It's astounding just how much people take the days of Flash gaming for granted. The innovation of Flash lead to a creative explosion on the internet that lasted over a decade, allowing all sorts of people to make animation and games and spread them far and wide with ease. A lot of those young creators from the day still hang around, and a good few have made names for themselves.
Take the Super Flash Bros, who, for a significant period of the early 2000s, were considered mainstays of the world of gaming humor. Their Decline of Videogaming series perfectly encapsulates an era where people in the medium were starting to get more abrasive about how developers and publishers treated the playing public, and started to become far more aware of the constant barrage of clichés. They also made games, and they still do to this day. There was one particular game of note they did that ended up being revisited as a commercial release, and one we may see continue on as a series in the coming years. That game was Detective Grimoire, and it was a huge deal when it was first released.
Despite looking so very... 2000s Flash.
The original Detective Grimoire has aged better than you'd expect. Yes, it is butt ugly, but keep in mind that this was pre-2010 Flash gaming. Things were still very experimental, and few people complained much. After all, they were free games! And Detective Grimoire was a surprisingly complex project for its kind. The Ace Attorney series had been around for two years by this point, and you could definitely feel the influence. The difference is that instead of being a lawyer, you took the role of the gumshoe with some similar mechanics.
You're cast in the role of the titular Detective Grimoire, an investigator working with the police to discover the killer in a case at a local circus. A cynical clown is suspect numero uno, but there are other possible suspects. After all, the victim of the crime was terrible at his job, so everyone may have a motive. Once you're done investigating, you can piece together everything with Officer James, going through every detail and event to nail the real killer.
Text heavy Flash games weren't usually particularly good at the time, mainly because nobody had a good base to work with. The Super Flash Bros overcame this by copying the style of the investigation segments of the Ace Attorney games, giving you suspect profiles, clues, screens to interact with to find more clues, and discussion topics with every character. Good decision on the whole, allowing the creators to focus on the writing over trying to get the actual gameplay to be engaging. There was one new mechanic added where you have to stare down a suspect at the right time to uncover a secret, but it was abandoned in the next game for good reason. Not only does it make little sense in how it's implemented, it only serves to be a very dull QTE that feels out of place in a game designed around logic and reasoning.
The actual writing and atmosphere is surprisingly sophisticated. The music is properly moody and the designs and backgrounds do a great job at sucking you into the world. There are little details to make everything feel more lived in, and every character has their own interesting ticks to make them stand out. The costumed entertainer is a weird jerk, the mechanic's granddaughter has added back story related to her studies, the clown is constantly on the edge of losing his cool in a job where he ha to play a character, and so on. The stand out character is easily the head of the circus, a forgetful dope whom would leave his post early to catch a sci-fi show marathon.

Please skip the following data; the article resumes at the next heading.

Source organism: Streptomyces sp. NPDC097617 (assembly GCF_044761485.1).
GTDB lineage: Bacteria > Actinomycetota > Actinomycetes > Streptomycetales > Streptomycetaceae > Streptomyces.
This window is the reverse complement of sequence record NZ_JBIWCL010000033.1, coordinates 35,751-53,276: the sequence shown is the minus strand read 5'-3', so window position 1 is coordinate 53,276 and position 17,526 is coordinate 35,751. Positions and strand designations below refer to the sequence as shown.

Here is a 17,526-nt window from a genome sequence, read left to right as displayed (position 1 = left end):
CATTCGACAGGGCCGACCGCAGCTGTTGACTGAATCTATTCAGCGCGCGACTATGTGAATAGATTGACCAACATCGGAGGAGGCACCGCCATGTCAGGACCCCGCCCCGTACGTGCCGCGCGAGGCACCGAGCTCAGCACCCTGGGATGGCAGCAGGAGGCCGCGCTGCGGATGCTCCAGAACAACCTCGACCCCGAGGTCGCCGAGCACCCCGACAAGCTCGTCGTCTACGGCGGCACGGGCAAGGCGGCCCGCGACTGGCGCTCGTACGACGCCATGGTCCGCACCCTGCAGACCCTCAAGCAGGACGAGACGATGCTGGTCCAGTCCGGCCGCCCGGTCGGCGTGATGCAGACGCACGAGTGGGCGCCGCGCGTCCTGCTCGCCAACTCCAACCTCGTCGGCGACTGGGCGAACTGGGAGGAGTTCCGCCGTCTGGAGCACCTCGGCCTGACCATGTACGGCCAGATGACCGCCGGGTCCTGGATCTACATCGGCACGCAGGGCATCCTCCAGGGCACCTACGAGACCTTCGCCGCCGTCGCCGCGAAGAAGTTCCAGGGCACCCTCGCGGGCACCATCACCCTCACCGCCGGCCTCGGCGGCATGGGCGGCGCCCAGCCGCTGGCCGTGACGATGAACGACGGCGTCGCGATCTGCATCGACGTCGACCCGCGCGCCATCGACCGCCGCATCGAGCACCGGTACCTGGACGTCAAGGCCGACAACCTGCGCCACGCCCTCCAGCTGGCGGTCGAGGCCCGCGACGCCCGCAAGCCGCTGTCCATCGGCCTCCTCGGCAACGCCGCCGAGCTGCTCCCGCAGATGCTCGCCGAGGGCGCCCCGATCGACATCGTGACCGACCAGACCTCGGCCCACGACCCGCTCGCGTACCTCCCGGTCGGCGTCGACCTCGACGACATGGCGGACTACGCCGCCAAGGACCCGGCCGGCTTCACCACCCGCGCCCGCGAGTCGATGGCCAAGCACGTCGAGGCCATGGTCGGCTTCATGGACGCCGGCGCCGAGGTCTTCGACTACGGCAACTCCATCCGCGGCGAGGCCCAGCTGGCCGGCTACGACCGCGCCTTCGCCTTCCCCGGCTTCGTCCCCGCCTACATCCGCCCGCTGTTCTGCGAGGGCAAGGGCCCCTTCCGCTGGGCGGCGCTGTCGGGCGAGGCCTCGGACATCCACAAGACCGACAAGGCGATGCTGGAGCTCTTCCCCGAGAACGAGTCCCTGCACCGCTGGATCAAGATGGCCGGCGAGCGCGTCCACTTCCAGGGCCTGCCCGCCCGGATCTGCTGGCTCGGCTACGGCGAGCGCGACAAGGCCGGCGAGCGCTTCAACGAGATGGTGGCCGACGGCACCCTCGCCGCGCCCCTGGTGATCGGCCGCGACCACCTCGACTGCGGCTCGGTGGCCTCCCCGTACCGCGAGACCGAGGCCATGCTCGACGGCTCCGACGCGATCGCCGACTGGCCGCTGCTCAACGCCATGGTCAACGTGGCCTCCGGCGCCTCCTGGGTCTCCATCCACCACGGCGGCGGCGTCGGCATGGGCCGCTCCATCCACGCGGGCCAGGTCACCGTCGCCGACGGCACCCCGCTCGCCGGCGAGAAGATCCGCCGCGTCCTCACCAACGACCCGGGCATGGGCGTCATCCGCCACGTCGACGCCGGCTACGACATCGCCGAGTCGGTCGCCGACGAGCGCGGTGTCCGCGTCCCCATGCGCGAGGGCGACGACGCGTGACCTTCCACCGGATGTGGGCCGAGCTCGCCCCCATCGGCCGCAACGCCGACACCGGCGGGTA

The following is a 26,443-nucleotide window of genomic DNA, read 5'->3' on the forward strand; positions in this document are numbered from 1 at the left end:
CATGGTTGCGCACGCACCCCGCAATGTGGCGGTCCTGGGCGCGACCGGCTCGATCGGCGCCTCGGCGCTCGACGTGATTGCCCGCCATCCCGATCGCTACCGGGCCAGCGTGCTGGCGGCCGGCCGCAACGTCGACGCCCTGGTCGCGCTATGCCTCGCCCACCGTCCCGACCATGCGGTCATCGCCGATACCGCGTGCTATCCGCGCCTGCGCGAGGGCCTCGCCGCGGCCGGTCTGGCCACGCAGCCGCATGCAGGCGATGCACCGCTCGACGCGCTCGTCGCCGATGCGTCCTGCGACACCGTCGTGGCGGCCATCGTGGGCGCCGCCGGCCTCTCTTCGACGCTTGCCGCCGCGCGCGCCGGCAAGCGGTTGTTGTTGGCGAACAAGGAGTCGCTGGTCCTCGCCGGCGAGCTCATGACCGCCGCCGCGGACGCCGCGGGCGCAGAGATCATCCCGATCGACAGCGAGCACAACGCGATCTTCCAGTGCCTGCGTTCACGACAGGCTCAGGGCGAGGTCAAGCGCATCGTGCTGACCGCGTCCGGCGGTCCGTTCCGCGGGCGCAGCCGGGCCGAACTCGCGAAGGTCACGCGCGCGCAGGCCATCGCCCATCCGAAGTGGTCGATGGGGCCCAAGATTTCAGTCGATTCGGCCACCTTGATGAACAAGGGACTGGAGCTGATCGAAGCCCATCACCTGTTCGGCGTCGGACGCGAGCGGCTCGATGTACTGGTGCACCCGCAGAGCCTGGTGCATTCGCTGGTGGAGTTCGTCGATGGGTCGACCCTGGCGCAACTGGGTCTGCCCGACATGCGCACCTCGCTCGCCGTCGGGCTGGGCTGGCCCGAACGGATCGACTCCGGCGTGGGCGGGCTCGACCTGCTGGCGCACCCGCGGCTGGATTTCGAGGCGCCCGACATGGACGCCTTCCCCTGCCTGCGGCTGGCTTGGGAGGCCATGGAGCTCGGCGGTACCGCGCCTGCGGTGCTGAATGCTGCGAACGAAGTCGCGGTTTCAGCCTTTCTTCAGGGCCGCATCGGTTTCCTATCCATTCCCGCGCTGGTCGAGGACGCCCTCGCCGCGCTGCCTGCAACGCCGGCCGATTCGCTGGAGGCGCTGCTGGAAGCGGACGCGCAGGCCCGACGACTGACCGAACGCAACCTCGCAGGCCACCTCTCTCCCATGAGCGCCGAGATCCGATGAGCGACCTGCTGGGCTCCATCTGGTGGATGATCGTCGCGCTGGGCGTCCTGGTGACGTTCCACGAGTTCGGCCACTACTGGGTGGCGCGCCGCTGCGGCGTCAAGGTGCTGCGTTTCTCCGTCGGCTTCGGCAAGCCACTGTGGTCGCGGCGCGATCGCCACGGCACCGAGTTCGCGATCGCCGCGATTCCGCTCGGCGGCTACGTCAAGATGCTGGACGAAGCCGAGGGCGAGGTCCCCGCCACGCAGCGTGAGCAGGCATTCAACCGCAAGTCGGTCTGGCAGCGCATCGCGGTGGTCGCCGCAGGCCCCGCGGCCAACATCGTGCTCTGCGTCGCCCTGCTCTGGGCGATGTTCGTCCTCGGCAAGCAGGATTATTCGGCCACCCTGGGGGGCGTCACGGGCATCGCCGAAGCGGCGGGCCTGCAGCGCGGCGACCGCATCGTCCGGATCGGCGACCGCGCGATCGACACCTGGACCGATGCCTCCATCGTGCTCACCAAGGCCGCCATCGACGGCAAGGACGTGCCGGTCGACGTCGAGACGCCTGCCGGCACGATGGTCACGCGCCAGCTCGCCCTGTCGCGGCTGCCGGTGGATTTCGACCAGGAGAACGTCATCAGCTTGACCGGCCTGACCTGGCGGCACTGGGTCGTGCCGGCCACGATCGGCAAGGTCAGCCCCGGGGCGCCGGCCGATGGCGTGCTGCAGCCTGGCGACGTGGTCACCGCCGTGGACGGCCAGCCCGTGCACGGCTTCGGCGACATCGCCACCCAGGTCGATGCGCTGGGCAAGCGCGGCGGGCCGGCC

Notably, the tone is all over the map. The game can't seem to decide if its darkly serious or weirdly wacky. This isn't too uncommon for Flash titles from around this time. All these different animators and designers pretty much did whatever they wanted, usually with little thought on how to make it feel like a cohesive experience. Part of the appeal was seeing something strange, like Kirby eating people whole or random jump scares seeping their way into an animation. There was a series of games around done in South Park style about a gritty, realistic story where a hitman kills people, to give you an idea of the culture that surrounded Flash games. It was do whatever because why not, so nobody really thought too much about how the final project felt. It was all about what sounded cool or interesting.
The ability to create new conversation topics by pressing people on clues or their thoughts on other people was definitely the stand out mechanic here, while the writing did the rest. There was a charm mixed with strong mechanics you didn't really see at the time that made Detective Grimoire a cult phenomenon for a good while, and it still occasionally gets remembered today for what it accomplished. Not surprisingly, the Super Flash Bros would want to eventually follow up on their success here and make a proper full game for commercial release. In 2012, the Bros, renamed as SFB Games, launched a Kickstarter with a Flash demo for their new project idea, a massively reworked Detective Grimoire game with a new style. Flash forward to 2014...
The new Detective Grimoire was a far cry from its confused predecessor. The art style was shifted to a very Secret of Kells look, with pale characters with striking color contrast. The world of the game traded out murky realism and decay for natural beauty of swamps. Most importantly, the game went for a comedic tone, with a hint of mysticism and tension under the surface. Detective Grimoire grew up and became something more inviting to wider audiences, but with a charm to it you'd expect to find in a high concept family film. It's also ridiculously beautiful.